ACT News


New Middle East display and Chris Master's documentary launches at the Australian War Memorial

Integrating back into an indifferent society after experiencing the horrors of war is far from easy.

But award-winning journalist Chris Masters hopes his new documentary exploring the impact of the Afghanistan war on Australian troops reduces this indifference even slightly.

He said that soldiers revealed painful memories they'd kept from their own families in his work, which was launched alongside the Australian War Memorial's new exhibition about Australia's involvement in the Middle East.

The AWM launched the exhibit and Masters' documentary on Wednesday, and Memorial director Dr Brendan Nelson said he was touched at how it changed people's perception's of war.

"One airforce officer said one of the guys she worked with had a wife who hated the military, hated the airforce an hated the fact he'd been away for so long," Dr Nelson said.

"And then when he brought her to see it she broke down in tears and said 'I'm sorry, I get it".


Dr Nelson said he knew there was a need for the memorial's Middle East exhibition when he visited Afghanistan as Australia's ambassador to NATO.

"An Australian soldier said to me 'I take my son to the War Memorial a lot. Why can I show him what his great grandfather did, what his grandfather gave to Australia but can't show him what I'm doing?'," Dr Nelson said.

"When I arrived I had a very close look and I think it's safe to say it was embarrassing what we were not able to tell of that."

Four years later, the memorial features 220 objects which detail the journey of the some-40,000 Australians who took part in the Middle East conflict, 44 of whom died.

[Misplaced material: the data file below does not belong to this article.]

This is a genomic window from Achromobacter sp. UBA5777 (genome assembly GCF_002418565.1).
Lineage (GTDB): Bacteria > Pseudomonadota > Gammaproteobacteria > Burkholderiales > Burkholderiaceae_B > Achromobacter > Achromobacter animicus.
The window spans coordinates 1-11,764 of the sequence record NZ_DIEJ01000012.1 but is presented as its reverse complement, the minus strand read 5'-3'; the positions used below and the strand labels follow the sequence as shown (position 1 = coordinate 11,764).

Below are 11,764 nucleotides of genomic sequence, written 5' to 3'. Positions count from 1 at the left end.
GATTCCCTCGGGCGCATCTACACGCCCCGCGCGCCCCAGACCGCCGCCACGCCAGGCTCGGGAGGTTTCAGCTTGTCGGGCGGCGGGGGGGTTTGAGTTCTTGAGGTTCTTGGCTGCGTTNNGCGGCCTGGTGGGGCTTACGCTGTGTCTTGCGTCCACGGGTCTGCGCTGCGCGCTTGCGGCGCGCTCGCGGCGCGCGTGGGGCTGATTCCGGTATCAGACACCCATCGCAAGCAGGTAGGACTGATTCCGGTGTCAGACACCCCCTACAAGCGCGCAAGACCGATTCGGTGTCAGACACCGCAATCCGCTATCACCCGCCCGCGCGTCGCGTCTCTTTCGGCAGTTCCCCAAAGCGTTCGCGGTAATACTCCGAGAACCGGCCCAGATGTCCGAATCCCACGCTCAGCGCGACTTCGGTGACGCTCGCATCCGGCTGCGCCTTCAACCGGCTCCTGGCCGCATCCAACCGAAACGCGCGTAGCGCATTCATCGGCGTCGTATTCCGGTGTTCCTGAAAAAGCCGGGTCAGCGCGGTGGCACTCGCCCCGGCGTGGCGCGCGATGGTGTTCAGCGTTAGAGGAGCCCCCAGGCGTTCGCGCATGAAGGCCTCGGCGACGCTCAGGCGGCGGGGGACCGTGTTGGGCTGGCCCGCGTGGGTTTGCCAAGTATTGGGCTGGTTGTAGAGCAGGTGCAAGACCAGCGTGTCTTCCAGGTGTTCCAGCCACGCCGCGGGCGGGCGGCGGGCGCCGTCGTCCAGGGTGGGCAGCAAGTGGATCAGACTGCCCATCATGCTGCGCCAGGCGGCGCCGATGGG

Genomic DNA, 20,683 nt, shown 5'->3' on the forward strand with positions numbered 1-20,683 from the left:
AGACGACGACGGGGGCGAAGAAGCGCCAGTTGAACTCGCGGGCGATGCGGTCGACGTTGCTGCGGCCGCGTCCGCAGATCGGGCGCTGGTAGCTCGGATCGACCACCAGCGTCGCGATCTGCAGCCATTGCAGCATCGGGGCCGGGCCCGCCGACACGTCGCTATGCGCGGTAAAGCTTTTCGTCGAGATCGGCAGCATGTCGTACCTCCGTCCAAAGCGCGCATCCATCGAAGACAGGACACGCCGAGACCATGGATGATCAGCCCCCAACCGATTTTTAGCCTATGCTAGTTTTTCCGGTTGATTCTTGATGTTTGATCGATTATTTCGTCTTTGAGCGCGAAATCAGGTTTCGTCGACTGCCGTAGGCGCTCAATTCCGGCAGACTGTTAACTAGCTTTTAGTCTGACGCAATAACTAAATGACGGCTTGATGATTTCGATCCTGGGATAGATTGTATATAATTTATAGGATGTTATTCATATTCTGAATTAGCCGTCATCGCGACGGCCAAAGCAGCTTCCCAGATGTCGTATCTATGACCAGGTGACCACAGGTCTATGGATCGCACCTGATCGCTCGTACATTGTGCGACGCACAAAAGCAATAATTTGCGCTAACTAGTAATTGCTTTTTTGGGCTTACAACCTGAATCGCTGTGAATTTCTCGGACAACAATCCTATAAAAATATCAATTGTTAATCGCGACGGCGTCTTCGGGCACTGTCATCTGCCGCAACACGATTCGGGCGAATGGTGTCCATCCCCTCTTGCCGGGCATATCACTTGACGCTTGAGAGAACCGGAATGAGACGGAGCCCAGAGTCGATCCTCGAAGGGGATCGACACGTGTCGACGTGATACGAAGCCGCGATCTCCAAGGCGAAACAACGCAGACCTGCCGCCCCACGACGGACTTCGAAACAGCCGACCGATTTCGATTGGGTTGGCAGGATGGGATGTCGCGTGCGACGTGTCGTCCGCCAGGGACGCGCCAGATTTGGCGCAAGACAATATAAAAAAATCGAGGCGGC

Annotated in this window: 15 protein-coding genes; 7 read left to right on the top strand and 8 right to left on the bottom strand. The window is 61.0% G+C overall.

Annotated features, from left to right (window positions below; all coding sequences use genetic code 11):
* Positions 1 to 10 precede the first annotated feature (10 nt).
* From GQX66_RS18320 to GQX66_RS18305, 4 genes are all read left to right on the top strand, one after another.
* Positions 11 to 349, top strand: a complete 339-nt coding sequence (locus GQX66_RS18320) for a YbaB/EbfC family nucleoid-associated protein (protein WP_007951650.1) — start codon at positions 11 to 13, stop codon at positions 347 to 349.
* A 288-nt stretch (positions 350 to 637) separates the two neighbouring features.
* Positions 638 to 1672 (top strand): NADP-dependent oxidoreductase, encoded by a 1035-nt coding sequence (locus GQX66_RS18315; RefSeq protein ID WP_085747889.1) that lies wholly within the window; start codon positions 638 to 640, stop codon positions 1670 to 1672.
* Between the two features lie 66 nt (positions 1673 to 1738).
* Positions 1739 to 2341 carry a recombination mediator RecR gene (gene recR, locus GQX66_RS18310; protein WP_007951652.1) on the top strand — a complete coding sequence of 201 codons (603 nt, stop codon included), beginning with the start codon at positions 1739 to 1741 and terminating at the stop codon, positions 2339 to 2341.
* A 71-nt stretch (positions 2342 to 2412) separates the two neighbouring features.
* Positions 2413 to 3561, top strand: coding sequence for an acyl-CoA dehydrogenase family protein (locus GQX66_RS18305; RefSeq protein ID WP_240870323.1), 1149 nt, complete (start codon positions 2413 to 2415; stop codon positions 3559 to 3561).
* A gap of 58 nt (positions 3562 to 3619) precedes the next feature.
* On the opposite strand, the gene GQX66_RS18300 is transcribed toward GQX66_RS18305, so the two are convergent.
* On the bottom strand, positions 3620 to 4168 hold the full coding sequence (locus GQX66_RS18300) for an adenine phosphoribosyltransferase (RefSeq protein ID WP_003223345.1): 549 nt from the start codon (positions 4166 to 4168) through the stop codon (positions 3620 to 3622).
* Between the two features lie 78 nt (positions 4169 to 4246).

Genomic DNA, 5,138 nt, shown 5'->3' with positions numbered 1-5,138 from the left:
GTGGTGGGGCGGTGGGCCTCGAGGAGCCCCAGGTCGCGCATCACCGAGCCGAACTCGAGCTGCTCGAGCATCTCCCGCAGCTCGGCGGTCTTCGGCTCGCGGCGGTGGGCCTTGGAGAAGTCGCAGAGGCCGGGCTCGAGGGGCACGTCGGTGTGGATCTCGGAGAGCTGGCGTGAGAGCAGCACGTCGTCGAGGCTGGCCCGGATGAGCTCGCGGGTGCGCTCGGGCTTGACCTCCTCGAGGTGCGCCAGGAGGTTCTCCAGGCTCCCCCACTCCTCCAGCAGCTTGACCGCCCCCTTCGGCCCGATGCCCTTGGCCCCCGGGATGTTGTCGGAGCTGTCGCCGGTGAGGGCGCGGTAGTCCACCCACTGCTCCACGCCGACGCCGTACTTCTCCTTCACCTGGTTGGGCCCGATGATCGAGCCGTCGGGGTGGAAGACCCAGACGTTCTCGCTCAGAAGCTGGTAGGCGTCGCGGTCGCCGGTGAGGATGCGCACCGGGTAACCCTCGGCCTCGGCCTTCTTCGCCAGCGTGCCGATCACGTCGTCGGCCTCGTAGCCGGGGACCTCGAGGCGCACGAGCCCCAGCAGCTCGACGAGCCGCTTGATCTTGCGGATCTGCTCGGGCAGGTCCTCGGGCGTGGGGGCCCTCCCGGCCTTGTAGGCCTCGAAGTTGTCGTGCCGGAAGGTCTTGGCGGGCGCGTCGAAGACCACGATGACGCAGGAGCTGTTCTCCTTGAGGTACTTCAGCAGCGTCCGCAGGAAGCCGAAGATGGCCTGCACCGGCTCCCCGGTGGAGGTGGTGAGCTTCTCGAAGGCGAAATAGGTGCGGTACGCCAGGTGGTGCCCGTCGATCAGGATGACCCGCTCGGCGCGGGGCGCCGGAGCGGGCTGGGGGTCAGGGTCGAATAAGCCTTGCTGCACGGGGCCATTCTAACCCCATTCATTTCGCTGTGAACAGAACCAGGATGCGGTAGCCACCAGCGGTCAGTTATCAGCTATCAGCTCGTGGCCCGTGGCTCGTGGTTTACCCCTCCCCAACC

Featured in the exhibition is an explosives detective dog Sarbi who went missing in action for more than a year during the Afghanistan conflict and was later spotted by another soldier and re-united with her Australian unit. Sarbi died of cancer in 2015 and her ex-handler Warrant Officer David Simpson donated the taxidermied remains to the memorial.

Visitors can also see the prosthetic leg and gold medal of Australian troop-turned-athlete Curtis McGrath who lost both his legs in a mine blast in Afghanistan and went on to win gold in Para-canoeing at the 2016 Rio Paralympics.

Also on display is a minelab mine detector damaged in the blast which killed Sappers Jacob Moerland and Darren Smith and their dog Herbie.

Masters said the exhibition complemented his documentary, titled Afghanistan: the Australian story, because they both powerfully connect the Australian public with the soldiers' experience.

"It's dangerous for young Australians to come back from an intense experience like that, to then re-integrate with an indifferent public," he said.

"So many of the soldiers I spoke to told stories that were incredibly powerful that they'd never told anyone."

Among these stories were troops opening up about the trauma of seeing their comrades blown to pieces and the challenges of keeping their team calm during attacks.

The Middle East exhibition is on display within the existing Conflicts 1945 to today galleries and covers Australia's involvement in the First Gulf War, Operation Habitat, Maritime Interception Force, UN weapons inspections, and the Iraq and Afghanistan wars.

The DVD of Masters' documentary can be purchased at the War Memorial store and online.